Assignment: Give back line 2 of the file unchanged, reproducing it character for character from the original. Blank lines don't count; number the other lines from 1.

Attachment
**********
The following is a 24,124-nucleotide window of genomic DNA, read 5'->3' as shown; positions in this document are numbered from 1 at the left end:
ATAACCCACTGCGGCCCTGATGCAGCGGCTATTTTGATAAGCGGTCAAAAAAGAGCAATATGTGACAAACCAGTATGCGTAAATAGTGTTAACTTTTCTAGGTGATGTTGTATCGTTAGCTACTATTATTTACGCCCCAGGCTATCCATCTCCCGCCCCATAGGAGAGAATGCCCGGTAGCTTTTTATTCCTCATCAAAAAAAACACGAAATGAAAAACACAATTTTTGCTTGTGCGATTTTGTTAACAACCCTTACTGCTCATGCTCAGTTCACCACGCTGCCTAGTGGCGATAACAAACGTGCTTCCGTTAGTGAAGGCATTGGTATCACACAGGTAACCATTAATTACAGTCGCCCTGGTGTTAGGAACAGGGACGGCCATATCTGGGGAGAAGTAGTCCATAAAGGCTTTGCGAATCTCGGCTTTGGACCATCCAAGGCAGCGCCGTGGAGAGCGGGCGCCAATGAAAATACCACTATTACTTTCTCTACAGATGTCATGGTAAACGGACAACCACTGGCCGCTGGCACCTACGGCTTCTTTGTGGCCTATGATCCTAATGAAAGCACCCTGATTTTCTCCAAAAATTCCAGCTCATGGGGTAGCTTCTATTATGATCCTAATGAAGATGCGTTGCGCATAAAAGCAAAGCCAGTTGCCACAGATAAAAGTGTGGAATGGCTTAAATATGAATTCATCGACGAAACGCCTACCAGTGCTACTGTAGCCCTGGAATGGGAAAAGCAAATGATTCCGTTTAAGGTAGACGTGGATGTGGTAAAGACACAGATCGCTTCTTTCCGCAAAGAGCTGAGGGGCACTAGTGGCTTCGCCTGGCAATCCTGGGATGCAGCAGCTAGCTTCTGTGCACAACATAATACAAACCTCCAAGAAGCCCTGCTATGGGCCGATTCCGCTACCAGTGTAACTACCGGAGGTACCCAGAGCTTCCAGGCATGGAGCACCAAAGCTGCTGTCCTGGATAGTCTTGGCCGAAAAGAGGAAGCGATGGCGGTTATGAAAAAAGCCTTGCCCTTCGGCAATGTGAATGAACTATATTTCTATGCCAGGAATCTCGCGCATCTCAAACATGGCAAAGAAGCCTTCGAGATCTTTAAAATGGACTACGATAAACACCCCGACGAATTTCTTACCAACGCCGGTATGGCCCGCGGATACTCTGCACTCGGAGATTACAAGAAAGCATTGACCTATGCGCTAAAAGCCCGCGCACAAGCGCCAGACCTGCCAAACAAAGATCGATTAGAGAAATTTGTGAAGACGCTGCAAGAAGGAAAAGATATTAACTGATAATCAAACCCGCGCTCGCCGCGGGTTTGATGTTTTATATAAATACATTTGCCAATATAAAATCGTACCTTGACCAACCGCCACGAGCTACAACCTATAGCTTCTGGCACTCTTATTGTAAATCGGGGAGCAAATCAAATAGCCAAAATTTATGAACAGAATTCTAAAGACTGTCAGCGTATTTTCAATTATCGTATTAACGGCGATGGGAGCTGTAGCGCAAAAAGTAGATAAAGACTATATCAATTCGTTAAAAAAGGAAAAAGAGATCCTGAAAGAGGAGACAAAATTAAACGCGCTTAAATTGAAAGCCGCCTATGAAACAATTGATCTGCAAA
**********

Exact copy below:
ATAACCCACTGCGGCCCTGATGCAGCGGCTATTTTGATAAGCGGTCAAAAAAGAGCAATATGTGACAAACCAGTATGCGTAAATAGTGTTAACTTTTCTAGGTGATGTTGTATCGTTAGCTACTATTATTTACGCCCCAGGCTATCCATCTCCCGCCCCATAGGAGAGAATGCCCGGTAGCTTTTTATTCCTCATCAAAAAAAACACGAAATGAAAAACACAATTTTTGCTTGTGCGATTTTGTTAACAACCCTTACTGCTCATGCTCAGTTCACCACGCTGCCTAGTGGCGATAACAAACGTGCTTCCGTTAGTGAAGGCATTGGTATCACACAGGTAACCATTAATTACAGTCGCCCTGGTGTTAGGAACAGGGACGGCCATATCTGGGGAGAAGTAGTCCATAAAGGCTTTGCGAATCTCGGCTTTGGACCATCCAAGGCAGCGCCGTGGAGAGCGGGCGCCAATGAAAATACCACTATTACTTTCTCTACAGATGTCATGGTAAACGGACAACCACTGGCCGCTGGCACCTACGGCTTCTTTGTGGCCTATGATCCTAATGAAAGCACCCTGATTTTCTCCAAAAATTCCAGCTCATGGGGTAGCTTCTATTATGATCCTAATGAAGATGCGTTGCGCATAAAAGCAAAGCCAGTTGCCACAGATAAAAGTGTGGAATGGCTTAAATATGAATTCATCGACGAAACGCCTACCAGTGCTACTGTAGCCCTGGAATGGGAAAAGCAAATGATTCCGTTTAAGGTAGACGTGGATGTGGTAAAGACACAGATCGCTTCTTTCCGCAAAGAGCTGAGGGGCACTAGTGGCTTCGCCTGGCAATCCTGGGATGCAGCAGCTAGCTTCTGTGCACAACATAATACAAACCTCCAAGAAGCCCTGCTATGGGCCGATTCCGCTACCAGTGTAACTACCGGAGGTACCCAGAGCTTCCAGGCATGGAGCACCAAAGCTGCTGTCCTGGATAGTCTTGGCCGAAAAGAGGAAGCGATGGCGGTTATGAAAAAAGCCTTGCCCTTCGGCAATGTGAATGAACTATATTTCTATGCCAGGAATCTCGCGCATCTCAAACATGGCAAAGAAGCCTTCGAGATCTTTAAAATGGACTACGATAAACACCCCGACGAATTTCTTACCAACGCCGGTATGGCCCGCGGATACTCTGCACTCGGAGATTACAAGAAAGCATTGACCTATGCGCTAAAAGCCCGCGCACAAGCGCCAGACCTGCCAAACAAAGATCGATTAGAGAAATTTGTGAAGACGCTGCAAGAAGGAAAAGATATTAACTGATAATCAAACCCGCGCTCGCCGCGGGTTTGATGTTTTATATAAATACATTTGCCAATATAAAATCGTACCTTGACCAACCGCCACGAGCTACAACCTATAGCTTCTGGCACTCTTATTGTAAATCGGGGAGCAAATCAAATAGCCAAAATTTATGAACAGAATTCTAAAGACTGTCAGCGTATTTTCAATTATCGTATTAACGGCGATGGGAGCTGTAGCGCAAAAAGTAGATAAAGACTATATCAATTCGTTAAAAAAGGAAAAAGAGATCCTGAAAGAGGAGACAAAATTAAACGCGCTTAAATTGAAAGCCGCCTATGAAACAATTGATCTGCAAA